By Grace Paget, science writer
Before I started volunteering for the Cystic Fibrosis Trust I had some knowledge of the genetic disorder from learning about it in biology lessons, but I had very little understanding of just how much of an impact it has on the people who have it and their families.
Cystic fibrosis (CF) is a life-shortening condition that cannot be developed or caught as those who have it inherit a faulty gene. Around one in 25 people in the UK carry the faulty gene and as the condition is recessive, if both parents have this gene there is a 25% chance that their child will have cystic fibrosis and a 50% chance that their child will be a carrier.
This gene is known as the CFTR (cystic fibrosis transmembrane conductance regulator) and is responsible for instructing the production of a protein channel, which controls the movement of salt and water in and out of cells in the body. If this gene is faulty then the protein may either be missing or non-functional; resulting in the condition, which causes the lungs and digestive system to become so clogged with mucus that breathing and digesting food are made extremely difficult.
Having met people with CF, it is not necessarily something that is obvious and they can often look perfectly healthy, when in fact their daily routines; consisting of huge intakes of medication and time-consuming physiotherapy as well as isolation from others who have CF, suggests otherwise.
People with cystic fibrosis cannot meet in person due to risk of cross-infection of bugs that could worsen their condition, which makes it all the more difficult to share experiences. The condition could quickly escalate without warning so, with the advent of personalised medicine to treat CF, the race to beat cystic fibrosis for good is becoming all the more important.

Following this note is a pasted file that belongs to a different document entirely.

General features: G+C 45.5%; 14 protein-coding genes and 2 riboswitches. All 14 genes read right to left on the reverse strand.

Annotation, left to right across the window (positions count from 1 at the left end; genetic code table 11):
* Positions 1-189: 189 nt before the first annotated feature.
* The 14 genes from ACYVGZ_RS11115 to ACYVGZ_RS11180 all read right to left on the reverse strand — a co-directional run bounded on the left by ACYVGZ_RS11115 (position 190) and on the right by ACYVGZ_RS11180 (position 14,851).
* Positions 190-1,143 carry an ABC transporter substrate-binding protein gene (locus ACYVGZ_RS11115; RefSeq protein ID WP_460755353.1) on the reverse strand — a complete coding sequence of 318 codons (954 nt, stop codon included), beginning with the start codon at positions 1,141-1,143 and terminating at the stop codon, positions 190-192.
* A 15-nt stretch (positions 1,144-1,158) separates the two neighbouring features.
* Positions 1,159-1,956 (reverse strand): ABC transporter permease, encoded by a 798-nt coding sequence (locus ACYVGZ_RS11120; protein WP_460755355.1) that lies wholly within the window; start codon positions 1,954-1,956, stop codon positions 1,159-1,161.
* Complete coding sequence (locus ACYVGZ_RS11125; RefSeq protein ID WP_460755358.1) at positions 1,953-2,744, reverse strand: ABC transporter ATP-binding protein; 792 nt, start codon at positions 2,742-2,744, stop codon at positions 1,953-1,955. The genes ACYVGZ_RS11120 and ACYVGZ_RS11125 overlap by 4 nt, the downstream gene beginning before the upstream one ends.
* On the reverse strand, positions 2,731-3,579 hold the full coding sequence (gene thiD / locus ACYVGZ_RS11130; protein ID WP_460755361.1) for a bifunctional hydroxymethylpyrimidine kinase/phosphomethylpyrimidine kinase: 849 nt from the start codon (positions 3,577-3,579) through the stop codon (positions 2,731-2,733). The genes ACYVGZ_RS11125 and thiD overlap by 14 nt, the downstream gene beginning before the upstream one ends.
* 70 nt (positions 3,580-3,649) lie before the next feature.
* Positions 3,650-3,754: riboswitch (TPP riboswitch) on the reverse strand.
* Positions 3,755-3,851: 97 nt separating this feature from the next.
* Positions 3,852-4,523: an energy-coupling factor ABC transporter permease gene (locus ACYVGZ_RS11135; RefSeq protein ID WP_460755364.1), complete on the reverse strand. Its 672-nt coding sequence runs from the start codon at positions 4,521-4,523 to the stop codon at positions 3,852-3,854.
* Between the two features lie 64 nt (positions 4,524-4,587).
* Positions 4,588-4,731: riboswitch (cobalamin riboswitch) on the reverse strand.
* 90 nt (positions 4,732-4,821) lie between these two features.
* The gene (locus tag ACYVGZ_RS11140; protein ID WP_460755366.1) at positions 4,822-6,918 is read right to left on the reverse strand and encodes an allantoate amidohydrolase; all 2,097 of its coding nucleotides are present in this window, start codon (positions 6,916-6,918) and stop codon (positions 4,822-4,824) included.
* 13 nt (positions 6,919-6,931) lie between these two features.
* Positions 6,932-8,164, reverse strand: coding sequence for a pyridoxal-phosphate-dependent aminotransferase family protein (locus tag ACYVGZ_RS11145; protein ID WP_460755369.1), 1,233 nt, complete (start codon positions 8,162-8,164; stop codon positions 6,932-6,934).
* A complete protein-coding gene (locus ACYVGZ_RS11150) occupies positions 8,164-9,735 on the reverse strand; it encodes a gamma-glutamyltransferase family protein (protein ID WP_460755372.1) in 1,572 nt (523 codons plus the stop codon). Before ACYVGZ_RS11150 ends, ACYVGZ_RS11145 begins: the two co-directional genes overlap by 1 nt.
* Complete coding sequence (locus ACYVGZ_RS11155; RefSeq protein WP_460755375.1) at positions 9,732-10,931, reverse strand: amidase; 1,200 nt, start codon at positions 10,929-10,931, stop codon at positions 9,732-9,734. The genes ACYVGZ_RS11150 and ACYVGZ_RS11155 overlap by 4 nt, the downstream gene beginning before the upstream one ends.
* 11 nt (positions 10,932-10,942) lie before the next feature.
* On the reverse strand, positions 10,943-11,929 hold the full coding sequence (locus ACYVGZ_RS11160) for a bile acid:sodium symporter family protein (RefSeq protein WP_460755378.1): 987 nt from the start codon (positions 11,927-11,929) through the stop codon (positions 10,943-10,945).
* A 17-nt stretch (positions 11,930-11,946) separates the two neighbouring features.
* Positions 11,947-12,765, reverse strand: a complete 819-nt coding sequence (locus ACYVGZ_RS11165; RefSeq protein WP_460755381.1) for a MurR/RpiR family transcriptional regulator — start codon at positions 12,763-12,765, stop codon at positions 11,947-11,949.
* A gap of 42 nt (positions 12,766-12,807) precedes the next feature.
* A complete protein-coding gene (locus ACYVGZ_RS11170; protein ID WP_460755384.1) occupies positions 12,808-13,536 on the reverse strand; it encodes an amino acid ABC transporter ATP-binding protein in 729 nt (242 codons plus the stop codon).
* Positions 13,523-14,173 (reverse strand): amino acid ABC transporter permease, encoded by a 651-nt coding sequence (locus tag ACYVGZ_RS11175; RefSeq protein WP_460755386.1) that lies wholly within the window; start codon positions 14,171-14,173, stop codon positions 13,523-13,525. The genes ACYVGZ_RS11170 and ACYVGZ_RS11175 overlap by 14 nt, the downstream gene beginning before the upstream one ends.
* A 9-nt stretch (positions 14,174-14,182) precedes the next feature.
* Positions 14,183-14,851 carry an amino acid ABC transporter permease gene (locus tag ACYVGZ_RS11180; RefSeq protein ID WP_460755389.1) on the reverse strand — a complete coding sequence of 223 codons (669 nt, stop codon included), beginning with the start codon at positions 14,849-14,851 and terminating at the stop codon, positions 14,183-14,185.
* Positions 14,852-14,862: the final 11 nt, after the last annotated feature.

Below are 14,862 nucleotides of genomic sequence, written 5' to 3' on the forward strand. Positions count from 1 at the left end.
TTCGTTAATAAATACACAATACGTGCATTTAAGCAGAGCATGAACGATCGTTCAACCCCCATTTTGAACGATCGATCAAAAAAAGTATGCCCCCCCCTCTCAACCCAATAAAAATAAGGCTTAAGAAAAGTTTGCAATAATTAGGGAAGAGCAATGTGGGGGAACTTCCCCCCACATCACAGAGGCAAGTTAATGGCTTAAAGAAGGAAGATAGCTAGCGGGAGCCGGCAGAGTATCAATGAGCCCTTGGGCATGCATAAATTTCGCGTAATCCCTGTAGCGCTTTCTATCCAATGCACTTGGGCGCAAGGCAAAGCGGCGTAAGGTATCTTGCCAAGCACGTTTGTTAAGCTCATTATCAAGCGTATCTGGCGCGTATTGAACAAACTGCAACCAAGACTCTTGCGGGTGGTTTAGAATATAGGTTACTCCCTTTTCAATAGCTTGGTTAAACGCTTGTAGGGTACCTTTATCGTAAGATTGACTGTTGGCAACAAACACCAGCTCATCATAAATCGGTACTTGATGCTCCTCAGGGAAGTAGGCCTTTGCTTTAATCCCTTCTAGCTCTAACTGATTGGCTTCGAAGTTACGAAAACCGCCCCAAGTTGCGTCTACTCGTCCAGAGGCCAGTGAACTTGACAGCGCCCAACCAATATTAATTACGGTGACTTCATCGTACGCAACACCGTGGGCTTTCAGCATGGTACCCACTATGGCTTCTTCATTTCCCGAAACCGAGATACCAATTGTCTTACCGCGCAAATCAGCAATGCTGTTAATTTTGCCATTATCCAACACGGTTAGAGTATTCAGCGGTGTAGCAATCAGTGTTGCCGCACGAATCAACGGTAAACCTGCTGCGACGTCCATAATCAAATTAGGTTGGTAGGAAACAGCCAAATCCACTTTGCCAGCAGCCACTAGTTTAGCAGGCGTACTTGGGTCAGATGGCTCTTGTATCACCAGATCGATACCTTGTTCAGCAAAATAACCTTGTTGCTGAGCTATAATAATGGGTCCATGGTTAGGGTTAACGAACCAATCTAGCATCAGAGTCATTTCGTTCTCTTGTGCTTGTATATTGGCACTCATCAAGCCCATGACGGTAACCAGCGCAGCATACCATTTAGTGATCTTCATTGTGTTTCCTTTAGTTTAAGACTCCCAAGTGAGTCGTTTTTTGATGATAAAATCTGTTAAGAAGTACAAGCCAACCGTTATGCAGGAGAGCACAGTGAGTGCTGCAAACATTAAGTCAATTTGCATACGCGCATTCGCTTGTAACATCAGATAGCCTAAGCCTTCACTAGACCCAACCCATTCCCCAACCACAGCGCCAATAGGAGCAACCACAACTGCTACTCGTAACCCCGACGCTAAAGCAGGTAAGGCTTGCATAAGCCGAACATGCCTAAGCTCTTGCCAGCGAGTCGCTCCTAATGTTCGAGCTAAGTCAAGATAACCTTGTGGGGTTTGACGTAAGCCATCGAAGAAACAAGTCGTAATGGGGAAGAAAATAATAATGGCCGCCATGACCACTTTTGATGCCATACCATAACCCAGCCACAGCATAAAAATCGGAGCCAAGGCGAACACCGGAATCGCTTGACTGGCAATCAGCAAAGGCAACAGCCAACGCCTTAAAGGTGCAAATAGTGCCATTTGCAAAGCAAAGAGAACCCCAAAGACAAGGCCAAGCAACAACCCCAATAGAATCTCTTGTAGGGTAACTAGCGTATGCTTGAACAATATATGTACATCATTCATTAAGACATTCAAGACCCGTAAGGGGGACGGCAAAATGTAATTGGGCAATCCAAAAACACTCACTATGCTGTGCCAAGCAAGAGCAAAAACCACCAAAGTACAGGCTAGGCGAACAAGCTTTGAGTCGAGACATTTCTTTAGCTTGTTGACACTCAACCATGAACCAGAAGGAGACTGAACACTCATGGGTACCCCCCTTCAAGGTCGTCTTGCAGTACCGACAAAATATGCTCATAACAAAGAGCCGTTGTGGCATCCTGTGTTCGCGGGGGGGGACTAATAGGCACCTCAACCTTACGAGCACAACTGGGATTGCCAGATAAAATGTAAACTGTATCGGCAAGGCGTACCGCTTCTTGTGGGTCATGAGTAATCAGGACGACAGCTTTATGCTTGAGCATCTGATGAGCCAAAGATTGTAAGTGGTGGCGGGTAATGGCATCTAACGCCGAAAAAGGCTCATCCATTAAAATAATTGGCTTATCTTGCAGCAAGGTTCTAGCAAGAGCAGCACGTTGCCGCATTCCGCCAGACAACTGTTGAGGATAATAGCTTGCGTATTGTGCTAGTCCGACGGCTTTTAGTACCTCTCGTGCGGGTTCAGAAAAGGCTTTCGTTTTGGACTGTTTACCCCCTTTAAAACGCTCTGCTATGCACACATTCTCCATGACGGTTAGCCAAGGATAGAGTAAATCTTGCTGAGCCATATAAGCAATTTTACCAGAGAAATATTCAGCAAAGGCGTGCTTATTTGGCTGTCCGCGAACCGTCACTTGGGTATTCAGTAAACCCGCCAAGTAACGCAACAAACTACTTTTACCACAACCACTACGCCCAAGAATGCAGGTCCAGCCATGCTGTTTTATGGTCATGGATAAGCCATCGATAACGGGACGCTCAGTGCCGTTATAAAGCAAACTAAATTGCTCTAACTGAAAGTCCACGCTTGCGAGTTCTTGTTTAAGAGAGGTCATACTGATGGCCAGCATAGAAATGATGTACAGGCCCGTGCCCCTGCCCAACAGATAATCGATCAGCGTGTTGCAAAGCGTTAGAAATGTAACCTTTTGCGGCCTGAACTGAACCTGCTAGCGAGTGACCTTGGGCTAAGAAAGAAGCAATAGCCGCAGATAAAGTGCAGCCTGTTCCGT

I was shocked to discover many people with CF are still waiting to find out if they will be offered a life-changing drug despite standing to benefit. The drug is currently only being funded for 360 people in the UK; those with one particular mutation (G551D), however there are people with other rare genetic mutations who it could stand to benefit yet they do not have the funding for it.
In July 2014 Ivacaftor received European approval for patients with non-G551D gating mutations and since then the Cystic Fibrosis Trust has identified at least 44 additional people who stand to benefit from Kalydeco (the common name for Ivacaftor), using their extensive register of patients. However, as not everyone’s genotype is known there could be even more people who could benefit from the treatment who we are not aware of.
Kalydeco is leading the way in creating life-saving treatment for people living with cystic fibrosis. For patients who are already in receipt of the treatment, remarkable clinical benefits have been reported, including an 87% reduction in the number of days spent in hospital on intravenous antibiotics, seen in Wales. Those receiving the drug have also shown a significant improvement in their lung function.
Kalydeco, which works by maximising the function of the CFTR, targets individual gating mutations by increasing the opening of the channels so that regulation of ions across the cell can occur more effectively.
The Cystic Fibrosis Trust is calling for the drug to be made available for the 44 people who are currently being denied the opportunity to improve their quality of life. Data shows that this drug could normalise life expectancy, meaning that for the first time patients face the prospect of dying from old age, not cystic fibrosis, where the median age of death currently stands at 27 (Michael Boyle, M.D., FCCP at NACFC 2014).